Promising future for industry
FRANCHISING in South Africa has been underdeveloped, poorly marketed and misunderstood - but the industry is experiencing a boom due to it being highly suited to the new South Africa.
Well-known franchising authority Eric Parker of Deloitte & Touche Franchising says a number of critical issues must be considered for a business to be franchised.
Market demand must be sufficient to sustain a franchised network, or even more than one franchise, since competition will inevitably enter the marketplace. A large market will also contribute to promising margins, making it an attractive business opportunity.
It must also provide room for growth, for the benefit of the franchisee and franchisor. The profitability of franchising relies on a multiplier effect and the franchisor needs to grow the franchise network in order to be profitable.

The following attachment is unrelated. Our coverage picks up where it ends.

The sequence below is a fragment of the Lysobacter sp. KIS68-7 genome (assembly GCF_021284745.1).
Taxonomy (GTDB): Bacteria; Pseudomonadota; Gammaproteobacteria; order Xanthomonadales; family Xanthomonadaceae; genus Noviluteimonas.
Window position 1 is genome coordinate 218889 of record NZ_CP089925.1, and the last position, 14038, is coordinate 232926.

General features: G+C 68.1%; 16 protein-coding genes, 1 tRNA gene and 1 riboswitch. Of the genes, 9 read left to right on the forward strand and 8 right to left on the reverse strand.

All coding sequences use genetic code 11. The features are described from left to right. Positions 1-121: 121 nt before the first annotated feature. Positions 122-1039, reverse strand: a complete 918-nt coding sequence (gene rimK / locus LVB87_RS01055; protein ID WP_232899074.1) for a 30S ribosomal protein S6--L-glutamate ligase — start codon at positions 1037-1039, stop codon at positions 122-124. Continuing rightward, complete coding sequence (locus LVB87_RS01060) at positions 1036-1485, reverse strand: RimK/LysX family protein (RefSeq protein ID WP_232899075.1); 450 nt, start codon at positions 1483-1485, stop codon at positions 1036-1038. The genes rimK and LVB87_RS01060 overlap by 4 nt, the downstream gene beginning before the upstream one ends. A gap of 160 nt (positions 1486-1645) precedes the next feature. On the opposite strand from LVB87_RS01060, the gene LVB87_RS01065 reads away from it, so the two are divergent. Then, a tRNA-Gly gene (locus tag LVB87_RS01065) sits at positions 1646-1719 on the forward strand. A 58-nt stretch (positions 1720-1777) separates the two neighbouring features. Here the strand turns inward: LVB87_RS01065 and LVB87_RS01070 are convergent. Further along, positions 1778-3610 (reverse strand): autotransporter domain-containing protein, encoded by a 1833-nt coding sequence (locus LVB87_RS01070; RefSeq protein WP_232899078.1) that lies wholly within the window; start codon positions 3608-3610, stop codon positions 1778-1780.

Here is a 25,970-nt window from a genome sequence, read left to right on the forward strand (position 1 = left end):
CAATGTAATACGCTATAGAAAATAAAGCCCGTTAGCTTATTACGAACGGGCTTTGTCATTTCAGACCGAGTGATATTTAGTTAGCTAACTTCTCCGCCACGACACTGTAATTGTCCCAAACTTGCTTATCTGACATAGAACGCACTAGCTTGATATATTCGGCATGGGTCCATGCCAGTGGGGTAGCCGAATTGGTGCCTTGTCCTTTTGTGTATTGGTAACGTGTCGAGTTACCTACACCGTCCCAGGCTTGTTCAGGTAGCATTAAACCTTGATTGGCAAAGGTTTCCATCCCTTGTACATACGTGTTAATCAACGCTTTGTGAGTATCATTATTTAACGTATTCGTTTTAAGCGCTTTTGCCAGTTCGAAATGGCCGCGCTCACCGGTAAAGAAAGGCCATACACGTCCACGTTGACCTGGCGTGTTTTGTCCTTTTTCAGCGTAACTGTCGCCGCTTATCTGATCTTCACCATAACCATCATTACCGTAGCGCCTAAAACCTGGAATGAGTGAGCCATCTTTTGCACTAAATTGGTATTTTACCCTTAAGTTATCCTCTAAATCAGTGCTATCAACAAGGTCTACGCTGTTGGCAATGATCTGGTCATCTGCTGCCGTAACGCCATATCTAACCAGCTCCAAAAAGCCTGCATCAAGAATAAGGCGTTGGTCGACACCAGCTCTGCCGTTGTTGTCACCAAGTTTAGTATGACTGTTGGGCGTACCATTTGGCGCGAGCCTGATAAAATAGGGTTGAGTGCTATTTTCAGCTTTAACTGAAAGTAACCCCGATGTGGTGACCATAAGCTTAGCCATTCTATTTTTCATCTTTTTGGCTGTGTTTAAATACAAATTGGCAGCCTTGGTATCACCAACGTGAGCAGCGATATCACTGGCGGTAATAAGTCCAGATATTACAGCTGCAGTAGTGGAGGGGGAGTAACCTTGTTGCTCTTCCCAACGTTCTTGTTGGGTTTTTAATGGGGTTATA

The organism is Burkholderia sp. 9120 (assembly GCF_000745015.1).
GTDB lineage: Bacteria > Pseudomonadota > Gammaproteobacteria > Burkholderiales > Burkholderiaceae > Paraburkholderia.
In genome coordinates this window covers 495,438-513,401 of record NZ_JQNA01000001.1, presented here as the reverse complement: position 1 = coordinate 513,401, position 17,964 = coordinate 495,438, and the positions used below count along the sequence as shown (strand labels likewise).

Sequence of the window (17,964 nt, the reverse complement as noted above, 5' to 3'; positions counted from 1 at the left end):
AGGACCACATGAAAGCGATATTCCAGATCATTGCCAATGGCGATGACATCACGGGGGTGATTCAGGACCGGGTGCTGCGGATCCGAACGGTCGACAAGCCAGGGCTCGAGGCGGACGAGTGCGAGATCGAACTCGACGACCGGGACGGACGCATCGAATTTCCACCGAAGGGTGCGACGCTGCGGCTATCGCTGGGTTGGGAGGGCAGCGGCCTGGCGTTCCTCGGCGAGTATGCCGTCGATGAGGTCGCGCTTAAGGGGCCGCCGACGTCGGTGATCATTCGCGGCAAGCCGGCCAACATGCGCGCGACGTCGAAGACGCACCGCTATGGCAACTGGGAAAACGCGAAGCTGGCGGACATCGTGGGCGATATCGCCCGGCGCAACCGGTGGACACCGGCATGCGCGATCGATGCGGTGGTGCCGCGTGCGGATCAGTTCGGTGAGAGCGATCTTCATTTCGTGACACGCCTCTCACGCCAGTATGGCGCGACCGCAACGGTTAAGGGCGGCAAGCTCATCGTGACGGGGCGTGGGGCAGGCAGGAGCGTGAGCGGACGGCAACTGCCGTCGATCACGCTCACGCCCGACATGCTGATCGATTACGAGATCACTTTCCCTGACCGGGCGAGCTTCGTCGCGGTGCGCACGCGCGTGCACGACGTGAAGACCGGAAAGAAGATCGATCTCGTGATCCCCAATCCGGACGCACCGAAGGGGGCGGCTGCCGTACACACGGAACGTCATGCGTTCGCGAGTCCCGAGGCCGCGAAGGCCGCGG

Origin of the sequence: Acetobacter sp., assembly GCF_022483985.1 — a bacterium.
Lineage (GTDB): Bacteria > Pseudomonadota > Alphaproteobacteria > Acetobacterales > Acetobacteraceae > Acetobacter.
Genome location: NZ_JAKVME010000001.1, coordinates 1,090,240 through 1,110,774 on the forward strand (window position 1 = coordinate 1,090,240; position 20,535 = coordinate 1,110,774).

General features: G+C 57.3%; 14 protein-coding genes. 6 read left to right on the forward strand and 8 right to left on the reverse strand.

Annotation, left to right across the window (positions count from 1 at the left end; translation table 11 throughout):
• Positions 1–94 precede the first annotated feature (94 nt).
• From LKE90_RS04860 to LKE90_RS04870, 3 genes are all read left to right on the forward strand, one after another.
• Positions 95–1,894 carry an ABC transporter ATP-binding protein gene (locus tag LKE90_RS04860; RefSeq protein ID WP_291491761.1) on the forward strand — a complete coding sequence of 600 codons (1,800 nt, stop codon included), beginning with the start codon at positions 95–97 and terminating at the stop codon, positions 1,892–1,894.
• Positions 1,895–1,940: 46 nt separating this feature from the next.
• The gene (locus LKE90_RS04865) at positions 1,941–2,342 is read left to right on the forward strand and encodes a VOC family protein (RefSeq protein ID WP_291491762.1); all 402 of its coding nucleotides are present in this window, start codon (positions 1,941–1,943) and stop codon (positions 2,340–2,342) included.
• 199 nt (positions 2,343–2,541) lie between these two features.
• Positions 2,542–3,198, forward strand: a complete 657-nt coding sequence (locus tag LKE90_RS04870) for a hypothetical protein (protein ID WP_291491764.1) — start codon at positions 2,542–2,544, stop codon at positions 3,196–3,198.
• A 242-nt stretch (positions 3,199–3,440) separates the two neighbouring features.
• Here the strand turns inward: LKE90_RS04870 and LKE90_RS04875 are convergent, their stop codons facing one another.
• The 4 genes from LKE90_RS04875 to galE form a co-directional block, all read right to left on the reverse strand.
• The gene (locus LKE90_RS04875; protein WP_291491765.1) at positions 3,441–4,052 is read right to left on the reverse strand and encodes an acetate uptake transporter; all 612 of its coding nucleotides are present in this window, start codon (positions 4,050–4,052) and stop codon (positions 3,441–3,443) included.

The market must also have the potential to grow for a long period, since the franchisee usually signs a long-term contract and the franchisor has to build a solid infrastructure to support the network.
"This means that fads are not franchiseable, since its growth is not sustainable over the long term. The margins must be sufficient for the franchisee to obtain a return on the investment over a reasonable period and it must also cover the monthly royalty."
Consumers must be willing to pay a price premium for the product, in return for added values such as exceptional service.
"Product categories that are caught in price wars do not franchise well. In these instances, there is very little loyalty to the product and margins remain under pressure. A franchisee cannot be expected to prosper in such conditions," says Parker:
He says a franchisor will need capital to pilot the concept, develop the franchise package and build infrastructure. The first few stages are capital intensive.